i’m not an arab. I live in Los Angeles and am bisexual. i see “cultural imperialism” - the domination of US and western culture and it creeps me out. I can imagine if i were born in another country I would reject it. I would likely resist watching stupid hollywood movies, for example, because they didn’t express my culture and they encourage consumerism, egoism and stupidity. But in the case of gender and sexual preference I don’t see it as a part of “western decadence”. I believe deeply in my heart that being queer is totally natural and human. Before religion people were queer. Same gender love/sex definitely goes back to ancient history for muslims. There is nothing dirty or immoral about preferring your own gender. There may be some crappy morals in western culture, but homosexuality isn’t one of them! Sexual preference freedom is a part OUR human evolution.

#5

Ralph and the others,
The nations before you were destroyed if not by a “nature” disaster it will be by time, none of you will stay alive you all will be gathered on that day, don’t you see? Sodom and Gomorrah are not enough for you as an example? do you want it to happen again? well if it happen again there will be no coming back that’s it, do you want to bring disasters to Lebanon? Peace is a blessing from the Creator, and it will never be given to our country as long as there is people like what is described in the artical.
و لو كان عمر بن العاص حيا لقال في من يقولون بقولك ما لن تحب سماعه

#4

There are many religions like the Episcopalian Christian religion that accepts and embraces homosexuals. God loves everyone so stop the hate..

#3

Thank you Ralph,
Ignorance is bliss ! ya Alex look how backwards Egypt is

#2

“Alex”,
First, what you see homosexuality as doesn’t mean a thing. According to all major mental health organizations (whose views actually matter), homosexuality is NOT a disease. Homophobia such as yours, however, I see as deviant, immoral, and unhealthy behaviour which perhaps can be cured.
Second, morals and religion have NOTHING to do with each other. More people have been killed in the name of religion than any other sick excuse. Religiosity is no more than an antiquated set of mores for people who are either too lazy or stupid to think for themselves. As an Arab, I feel disheartened if people like you represent “moderates”. Until the Arab world manages to escape from underneath the yolk of this kind of lazy ignorant religious so-called “morality”, we will not be able to escape our very Dark Age.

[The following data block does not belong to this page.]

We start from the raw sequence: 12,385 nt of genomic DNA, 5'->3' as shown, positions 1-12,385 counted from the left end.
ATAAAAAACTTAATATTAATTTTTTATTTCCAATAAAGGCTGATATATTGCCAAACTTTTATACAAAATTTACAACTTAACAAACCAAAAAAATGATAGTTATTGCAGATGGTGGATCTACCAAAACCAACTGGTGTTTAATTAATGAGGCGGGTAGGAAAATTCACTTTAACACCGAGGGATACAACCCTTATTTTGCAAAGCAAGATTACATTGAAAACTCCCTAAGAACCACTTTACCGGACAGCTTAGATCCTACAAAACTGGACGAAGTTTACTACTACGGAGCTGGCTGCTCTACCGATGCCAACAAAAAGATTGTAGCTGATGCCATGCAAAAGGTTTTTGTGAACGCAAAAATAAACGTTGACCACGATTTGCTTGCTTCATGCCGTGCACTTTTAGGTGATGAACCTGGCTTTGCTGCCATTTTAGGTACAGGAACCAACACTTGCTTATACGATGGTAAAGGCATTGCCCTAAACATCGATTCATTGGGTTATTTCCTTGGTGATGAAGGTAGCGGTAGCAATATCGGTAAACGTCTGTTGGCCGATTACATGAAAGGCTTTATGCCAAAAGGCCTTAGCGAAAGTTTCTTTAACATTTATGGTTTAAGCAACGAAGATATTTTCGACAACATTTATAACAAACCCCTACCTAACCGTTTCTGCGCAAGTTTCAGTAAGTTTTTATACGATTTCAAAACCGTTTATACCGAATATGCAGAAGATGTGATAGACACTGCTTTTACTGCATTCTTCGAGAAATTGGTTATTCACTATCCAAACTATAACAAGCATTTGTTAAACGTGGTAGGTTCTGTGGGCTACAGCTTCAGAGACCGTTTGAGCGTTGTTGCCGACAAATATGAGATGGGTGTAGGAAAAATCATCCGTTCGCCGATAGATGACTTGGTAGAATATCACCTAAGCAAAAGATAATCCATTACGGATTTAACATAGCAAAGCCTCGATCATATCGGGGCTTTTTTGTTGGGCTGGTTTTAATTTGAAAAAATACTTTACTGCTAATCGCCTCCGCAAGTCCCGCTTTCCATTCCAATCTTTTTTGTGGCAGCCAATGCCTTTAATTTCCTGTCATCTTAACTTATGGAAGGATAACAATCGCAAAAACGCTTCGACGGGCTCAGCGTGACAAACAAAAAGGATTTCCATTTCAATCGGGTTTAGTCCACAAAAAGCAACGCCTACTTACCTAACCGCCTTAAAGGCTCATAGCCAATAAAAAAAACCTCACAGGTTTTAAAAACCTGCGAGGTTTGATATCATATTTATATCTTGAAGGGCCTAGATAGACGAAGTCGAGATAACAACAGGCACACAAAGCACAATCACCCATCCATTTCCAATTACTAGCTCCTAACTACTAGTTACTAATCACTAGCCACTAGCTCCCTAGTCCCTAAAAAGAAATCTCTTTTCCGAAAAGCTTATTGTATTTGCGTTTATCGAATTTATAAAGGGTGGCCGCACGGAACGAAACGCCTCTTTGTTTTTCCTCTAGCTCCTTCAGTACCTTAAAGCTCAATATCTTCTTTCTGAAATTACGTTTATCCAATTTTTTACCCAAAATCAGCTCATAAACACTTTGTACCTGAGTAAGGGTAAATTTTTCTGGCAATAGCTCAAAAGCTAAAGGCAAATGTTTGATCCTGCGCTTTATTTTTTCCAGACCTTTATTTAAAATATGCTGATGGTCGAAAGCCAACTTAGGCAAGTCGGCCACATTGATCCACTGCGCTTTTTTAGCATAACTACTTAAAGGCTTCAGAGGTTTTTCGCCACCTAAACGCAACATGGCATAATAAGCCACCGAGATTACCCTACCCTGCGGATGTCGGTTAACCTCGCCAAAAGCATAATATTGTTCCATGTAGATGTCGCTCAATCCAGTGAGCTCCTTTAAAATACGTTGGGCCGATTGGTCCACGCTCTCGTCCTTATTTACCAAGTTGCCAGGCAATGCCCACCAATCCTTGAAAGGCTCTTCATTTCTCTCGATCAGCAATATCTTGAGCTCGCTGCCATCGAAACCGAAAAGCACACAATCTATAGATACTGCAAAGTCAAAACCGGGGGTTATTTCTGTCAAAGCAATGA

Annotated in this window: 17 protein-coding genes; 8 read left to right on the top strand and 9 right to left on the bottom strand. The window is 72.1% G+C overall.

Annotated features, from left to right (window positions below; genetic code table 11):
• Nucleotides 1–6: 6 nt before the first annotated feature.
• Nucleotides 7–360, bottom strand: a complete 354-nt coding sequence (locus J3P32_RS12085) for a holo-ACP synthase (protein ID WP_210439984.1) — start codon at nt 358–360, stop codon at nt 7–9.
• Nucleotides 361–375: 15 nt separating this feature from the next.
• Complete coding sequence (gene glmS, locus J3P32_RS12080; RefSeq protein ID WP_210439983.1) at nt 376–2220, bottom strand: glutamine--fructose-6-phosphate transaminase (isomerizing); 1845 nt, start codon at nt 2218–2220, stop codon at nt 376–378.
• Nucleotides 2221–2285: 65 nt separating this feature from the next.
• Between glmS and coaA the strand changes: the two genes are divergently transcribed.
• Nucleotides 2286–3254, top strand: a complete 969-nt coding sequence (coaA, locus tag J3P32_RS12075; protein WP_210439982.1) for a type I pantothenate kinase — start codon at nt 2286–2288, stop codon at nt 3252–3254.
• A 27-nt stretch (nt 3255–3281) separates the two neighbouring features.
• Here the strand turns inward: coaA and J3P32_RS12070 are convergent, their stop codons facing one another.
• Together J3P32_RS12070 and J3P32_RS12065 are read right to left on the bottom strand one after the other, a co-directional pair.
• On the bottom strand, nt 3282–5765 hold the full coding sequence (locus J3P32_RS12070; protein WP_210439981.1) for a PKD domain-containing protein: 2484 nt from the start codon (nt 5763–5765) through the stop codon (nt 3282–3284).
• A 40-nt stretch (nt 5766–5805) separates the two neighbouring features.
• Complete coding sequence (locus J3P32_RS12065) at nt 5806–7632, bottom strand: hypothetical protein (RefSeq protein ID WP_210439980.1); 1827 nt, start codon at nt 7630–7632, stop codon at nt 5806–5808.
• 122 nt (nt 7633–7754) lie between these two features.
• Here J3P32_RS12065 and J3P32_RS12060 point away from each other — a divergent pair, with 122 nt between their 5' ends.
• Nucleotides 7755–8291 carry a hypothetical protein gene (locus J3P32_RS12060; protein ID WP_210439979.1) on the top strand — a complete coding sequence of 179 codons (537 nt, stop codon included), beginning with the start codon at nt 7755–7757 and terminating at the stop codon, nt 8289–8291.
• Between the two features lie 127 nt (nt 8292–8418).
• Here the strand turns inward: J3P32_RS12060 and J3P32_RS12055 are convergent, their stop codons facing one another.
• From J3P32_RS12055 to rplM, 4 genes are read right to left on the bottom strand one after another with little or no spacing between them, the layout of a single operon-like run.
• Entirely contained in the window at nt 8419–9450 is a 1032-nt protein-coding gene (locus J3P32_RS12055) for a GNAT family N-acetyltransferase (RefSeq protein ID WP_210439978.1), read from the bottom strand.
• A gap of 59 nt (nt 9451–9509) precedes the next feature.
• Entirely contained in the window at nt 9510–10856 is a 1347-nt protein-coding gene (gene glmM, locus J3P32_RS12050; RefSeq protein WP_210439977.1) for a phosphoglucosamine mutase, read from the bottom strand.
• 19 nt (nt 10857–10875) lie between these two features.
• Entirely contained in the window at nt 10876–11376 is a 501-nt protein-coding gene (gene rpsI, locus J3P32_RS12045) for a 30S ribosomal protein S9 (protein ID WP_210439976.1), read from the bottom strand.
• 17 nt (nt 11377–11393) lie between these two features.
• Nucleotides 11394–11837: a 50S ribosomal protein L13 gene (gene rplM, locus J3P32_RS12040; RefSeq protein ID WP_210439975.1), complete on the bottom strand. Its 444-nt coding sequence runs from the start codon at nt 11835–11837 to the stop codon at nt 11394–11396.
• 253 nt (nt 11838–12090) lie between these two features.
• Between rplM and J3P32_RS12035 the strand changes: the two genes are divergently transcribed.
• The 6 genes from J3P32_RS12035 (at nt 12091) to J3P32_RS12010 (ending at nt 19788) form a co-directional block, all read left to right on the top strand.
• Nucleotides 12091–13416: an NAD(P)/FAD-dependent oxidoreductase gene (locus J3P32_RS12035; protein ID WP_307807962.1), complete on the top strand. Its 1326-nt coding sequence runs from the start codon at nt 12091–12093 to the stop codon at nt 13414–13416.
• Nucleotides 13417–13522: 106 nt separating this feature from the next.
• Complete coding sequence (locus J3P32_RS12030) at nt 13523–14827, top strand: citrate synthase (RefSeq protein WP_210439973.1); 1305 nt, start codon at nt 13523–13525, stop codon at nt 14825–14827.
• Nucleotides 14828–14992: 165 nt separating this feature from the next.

I am very proud of the progress in the fight for gay rights taking place in Lebanon, spearheaded by Helem, the first gay rights organization in this dismal Arab world.
Besides, you Egyptians should bury your heads in shame for the state of your country and your authoritarian puppet government.. Why don’t you just go back to what you’re good at: slaughtering pigs. Amr Ibn el-3ass was so right when he said about Egypt:
“ارضها ذهب، مياهها عذب، نساؤها لعب، رجالها عبيدٌ لمن غلب”
Pity the nation!

#1

each country (or people/nation) define what is “moral” or not. morals are either “man-deduced” or taken from religious teachings. The Western world no doubt has many admirable accomplishments. however, there abandonment of THEIR own religious traditions (even the Bible forbids homosexuality) is shocking. As an Arab and Muslim, I try to be “moderate.” I see homosexuality as a disease which perhaps can be cured. It is not “normal” and it is like attempting to fit a ciruclar peg into a square hole. I do hope that the Arab/Muslim world will not “cave-in” to the globalization of ideas espoused by the Western world, including their acceptance of deviant, immoral, and unhealthy behaviour.

Thank you.
Alex
Cairo, Egypt
also I lived in Beirut for 3 years.